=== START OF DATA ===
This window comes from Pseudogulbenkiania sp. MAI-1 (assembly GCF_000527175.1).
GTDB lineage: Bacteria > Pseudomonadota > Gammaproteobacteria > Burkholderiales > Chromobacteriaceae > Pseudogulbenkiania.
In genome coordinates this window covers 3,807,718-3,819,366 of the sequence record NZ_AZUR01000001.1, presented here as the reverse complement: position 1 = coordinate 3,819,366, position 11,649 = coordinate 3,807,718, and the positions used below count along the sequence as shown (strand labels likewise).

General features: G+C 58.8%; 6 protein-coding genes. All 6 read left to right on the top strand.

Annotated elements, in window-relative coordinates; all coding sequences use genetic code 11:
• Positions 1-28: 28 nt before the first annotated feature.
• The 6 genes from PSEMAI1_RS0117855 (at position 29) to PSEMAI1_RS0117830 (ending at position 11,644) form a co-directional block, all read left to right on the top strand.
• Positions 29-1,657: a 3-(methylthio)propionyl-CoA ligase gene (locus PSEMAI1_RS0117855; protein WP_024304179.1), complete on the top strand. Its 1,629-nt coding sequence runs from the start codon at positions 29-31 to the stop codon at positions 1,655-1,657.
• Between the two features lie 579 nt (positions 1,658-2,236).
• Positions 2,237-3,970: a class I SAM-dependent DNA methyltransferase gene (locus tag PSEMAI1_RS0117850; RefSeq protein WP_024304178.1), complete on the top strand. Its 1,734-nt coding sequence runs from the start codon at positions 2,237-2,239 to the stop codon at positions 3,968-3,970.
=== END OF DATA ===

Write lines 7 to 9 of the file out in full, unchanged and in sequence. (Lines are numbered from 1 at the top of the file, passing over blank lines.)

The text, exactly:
• The 6 genes from PSEMAI1_RS0117855 (at position 29) to PSEMAI1_RS0117830 (ending at position 11,644) form a co-directional block, all read left to right on the top strand.
• Positions 29-1,657: a 3-(methylthio)propionyl-CoA ligase gene (locus PSEMAI1_RS0117855; protein WP_024304179.1), complete on the top strand. Its 1,629-nt coding sequence runs from the start codon at positions 29-31 to the stop codon at positions 1,655-1,657.
• Between the two features lie 579 nt (positions 1,658-2,236).